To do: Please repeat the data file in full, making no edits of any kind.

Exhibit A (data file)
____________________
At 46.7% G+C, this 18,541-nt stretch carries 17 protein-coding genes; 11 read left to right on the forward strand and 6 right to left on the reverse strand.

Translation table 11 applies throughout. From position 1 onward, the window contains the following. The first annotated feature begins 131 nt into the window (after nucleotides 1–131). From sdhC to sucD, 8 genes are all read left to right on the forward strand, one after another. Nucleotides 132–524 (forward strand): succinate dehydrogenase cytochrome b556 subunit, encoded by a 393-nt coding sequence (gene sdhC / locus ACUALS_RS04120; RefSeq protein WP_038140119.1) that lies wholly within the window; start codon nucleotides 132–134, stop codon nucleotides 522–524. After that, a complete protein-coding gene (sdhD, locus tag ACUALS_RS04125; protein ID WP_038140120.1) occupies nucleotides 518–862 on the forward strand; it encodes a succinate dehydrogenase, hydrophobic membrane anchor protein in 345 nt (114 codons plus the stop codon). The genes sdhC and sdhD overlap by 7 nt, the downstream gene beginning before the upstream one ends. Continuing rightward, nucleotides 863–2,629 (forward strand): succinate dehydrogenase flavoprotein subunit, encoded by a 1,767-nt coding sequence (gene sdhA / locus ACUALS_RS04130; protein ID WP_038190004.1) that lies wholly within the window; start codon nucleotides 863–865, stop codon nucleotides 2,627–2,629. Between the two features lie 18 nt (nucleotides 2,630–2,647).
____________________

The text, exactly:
At 46.7% G+C, this 18,541-nt stretch carries 17 protein-coding genes; 11 read left to right on the forward strand and 6 right to left on the reverse strand.

Translation table 11 applies throughout. From position 1 onward, the window contains the following. The first annotated feature begins 131 nt into the window (after nucleotides 1–131). From sdhC to sucD, 8 genes are all read left to right on the forward strand, one after another. Nucleotides 132–524 (forward strand): succinate dehydrogenase cytochrome b556 subunit, encoded by a 393-nt coding sequence (gene sdhC / locus ACUALS_RS04120; RefSeq protein WP_038140119.1) that lies wholly within the window; start codon nucleotides 132–134, stop codon nucleotides 522–524. After that, a complete protein-coding gene (sdhD, locus tag ACUALS_RS04125; protein ID WP_038140120.1) occupies nucleotides 518–862 on the forward strand; it encodes a succinate dehydrogenase, hydrophobic membrane anchor protein in 345 nt (114 codons plus the stop codon). The genes sdhC and sdhD overlap by 7 nt, the downstream gene beginning before the upstream one ends. Continuing rightward, nucleotides 863–2,629 (forward strand): succinate dehydrogenase flavoprotein subunit, encoded by a 1,767-nt coding sequence (gene sdhA / locus ACUALS_RS04130; protein ID WP_038190004.1) that lies wholly within the window; start codon nucleotides 863–865, stop codon nucleotides 2,627–2,629. Between the two features lie 18 nt (nucleotides 2,630–2,647).